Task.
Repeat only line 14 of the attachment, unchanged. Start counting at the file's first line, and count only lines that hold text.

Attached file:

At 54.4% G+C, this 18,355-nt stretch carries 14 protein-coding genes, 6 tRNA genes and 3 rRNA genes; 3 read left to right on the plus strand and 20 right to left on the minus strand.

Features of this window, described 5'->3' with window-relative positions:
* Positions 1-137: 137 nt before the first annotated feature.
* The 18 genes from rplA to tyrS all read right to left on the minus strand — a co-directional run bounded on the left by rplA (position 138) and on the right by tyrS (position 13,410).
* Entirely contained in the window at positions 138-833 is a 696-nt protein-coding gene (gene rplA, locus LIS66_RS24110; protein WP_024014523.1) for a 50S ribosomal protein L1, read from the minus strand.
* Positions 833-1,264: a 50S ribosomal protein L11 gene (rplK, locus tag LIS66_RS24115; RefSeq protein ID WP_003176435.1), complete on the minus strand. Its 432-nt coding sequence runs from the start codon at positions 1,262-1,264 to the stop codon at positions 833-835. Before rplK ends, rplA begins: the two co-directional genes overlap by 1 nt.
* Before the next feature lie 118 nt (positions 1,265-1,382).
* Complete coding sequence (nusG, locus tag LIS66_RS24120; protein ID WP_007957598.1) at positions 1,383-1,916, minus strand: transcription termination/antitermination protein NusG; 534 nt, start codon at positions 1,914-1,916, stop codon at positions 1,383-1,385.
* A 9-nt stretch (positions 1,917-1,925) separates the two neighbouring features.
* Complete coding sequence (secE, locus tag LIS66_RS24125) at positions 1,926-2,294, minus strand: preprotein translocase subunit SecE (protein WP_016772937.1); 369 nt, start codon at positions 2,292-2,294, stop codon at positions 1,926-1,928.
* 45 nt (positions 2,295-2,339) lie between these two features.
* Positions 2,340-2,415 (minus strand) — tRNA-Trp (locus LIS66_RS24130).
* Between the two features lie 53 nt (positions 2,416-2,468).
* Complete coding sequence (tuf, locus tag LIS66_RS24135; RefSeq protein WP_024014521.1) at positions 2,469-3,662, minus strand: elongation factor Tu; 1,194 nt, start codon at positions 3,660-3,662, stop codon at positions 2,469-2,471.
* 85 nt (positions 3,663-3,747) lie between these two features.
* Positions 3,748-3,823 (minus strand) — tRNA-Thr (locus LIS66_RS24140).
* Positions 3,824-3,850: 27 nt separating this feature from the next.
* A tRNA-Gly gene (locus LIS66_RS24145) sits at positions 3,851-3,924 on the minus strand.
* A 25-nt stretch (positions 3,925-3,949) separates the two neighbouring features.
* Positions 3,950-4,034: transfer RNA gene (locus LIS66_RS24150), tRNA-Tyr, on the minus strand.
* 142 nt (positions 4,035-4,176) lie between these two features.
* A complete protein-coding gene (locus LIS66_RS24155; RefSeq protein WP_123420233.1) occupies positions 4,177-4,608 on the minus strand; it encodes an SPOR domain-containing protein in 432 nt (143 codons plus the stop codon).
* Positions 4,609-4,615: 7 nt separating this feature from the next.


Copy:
* Complete coding sequence (tuf, locus tag LIS66_RS24135; RefSeq protein WP_024014521.1) at positions 2,469-3,662, minus strand: elongation factor Tu; 1,194 nt, start codon at positions 3,660-3,662, stop codon at positions 2,469-2,471.